Part two:

More lyrics - just for fun. Harry Connick, Jr. Also fitting. From Last Payday:
    That line about luck just can`t be bought
    You`re always lucky `til you get caught
    Trouble will find you, no need to look
    And luck won`t help when they close the book
It's all about the consequences, man, personal and financial. Shoulda thought of that; everything carries a price.


Posted by hln at 11:57 AM | Comments (0)

July 18, 2003

Oooh, More, More, More on

Oooh, More, More, More on the TVC

Now it's a SCANDAL. I missed this afternoon update yesterday from the NRO on the pharmaceutical bill, but I just found it, so I'll be a nice human and share.



Posted by hln at 03:21 PM | Comments (0)

But Is He Really Dead?

You can never be too cautious, but the missing arms expert's body's been found near London.



Posted by hln at 01:28 PM | Comments (0)

No More Programming in France,

Okay, so the French nixed the word e-mail. Silly as can be, but okay. If they want to spend their citizens' money to find proper "terms" for the language, I really have no beef with that.

But what's next? Are the French going to discover/create a new programming language? Last I checked (being a web developer), all of the software languages I use are chock full o' lovely English words.

Hmmm. Lots of assembly code. Ick.


Posted by hln at 12:51 PM | Comments (0)

You Can Have Your Cake

    WASHINGTON (Reuters) - American children are fatter than ever before, but they are far less violent and far less likely to get pregnant than most people think, according to a government report issued on Friday.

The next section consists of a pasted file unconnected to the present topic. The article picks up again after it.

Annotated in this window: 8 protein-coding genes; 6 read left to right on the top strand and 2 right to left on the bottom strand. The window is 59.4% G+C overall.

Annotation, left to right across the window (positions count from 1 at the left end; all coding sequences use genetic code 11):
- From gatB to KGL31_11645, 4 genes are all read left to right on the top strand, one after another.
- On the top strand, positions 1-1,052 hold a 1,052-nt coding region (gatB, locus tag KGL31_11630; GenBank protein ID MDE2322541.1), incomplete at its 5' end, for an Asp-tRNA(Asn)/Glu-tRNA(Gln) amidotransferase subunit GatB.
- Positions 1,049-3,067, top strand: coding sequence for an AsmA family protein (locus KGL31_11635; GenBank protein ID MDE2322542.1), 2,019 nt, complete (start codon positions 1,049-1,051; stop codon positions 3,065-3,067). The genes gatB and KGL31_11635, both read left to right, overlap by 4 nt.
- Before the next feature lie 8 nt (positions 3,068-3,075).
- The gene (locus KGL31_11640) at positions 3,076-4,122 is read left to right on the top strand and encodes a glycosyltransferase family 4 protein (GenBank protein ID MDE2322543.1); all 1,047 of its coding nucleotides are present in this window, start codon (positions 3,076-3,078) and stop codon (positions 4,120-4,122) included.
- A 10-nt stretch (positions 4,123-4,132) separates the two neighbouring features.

Yahoo and CNN both have stories about our portly youth and their tendencies.

And what else do you get when you research kids and obesity? Video games and television. Here's what I've concluded from these three articles(just for fun). It may be true; it's most likely heinous fallacy. Aren't statistics great?

1) America's children are more concerned with food than sex. (Teen pregnancy down; weight up).
2) Video games decrease both actual sex and actual violence in our children's lives.
3) Kids are still drinking an alarming amount of alcohol (but only while playing video games), but the smoking rate has declined. This is probably because they have to go outside to perform this activity, but drinking can take place around the console.
4) Violent crime is down because children never leave their homes, and they're more knowledgeable about firearms (because of video games?) that they don't accidentally shoot themselves (or others) with the family gun(s).

Everybody! Buy six copies of Vice City, and shove those kids toward the console! Fat's in vogue, don't you know? I saw a man last night at Old Spaghetti Factory who sported a t-shirt proclaiming his pride in his body size. Your kid could be THAT GUY!

I'll probably expand this after work...


Posted by hln at 12:06 PM | Comments (0)

July 17, 2003

Traditional Values Coalition, meet the

    Todd Akin, Jo Ann Davis, Randy Forbes, Virgil Goode, Jim Demint, John Shadegg, Pat Toomey, Tom Tancredo: All of these congressmen had 100-percent ratings from the National Right to Life Committee for the last Congress. They have something else in common, too: They're the targets of a direct-mail campaign by the Traditional Values Coalition that questions their commitment to the unborn. That campaign has other social conservatives questioning the TVC's motives.
Brian read the NRO today before I did, and he pointed this out to me for review and further commentary.

The TVC is target more than Uncle Todd, I see. I blogged about this a few days ago, having received the mailing. Ponnuru obviously spent more time on his piece than I on my basic surface criticism, and it's quite a good read.


Posted by hln at 12:17 PM | Comments (0)

July 16, 2003

Now That We've Given Up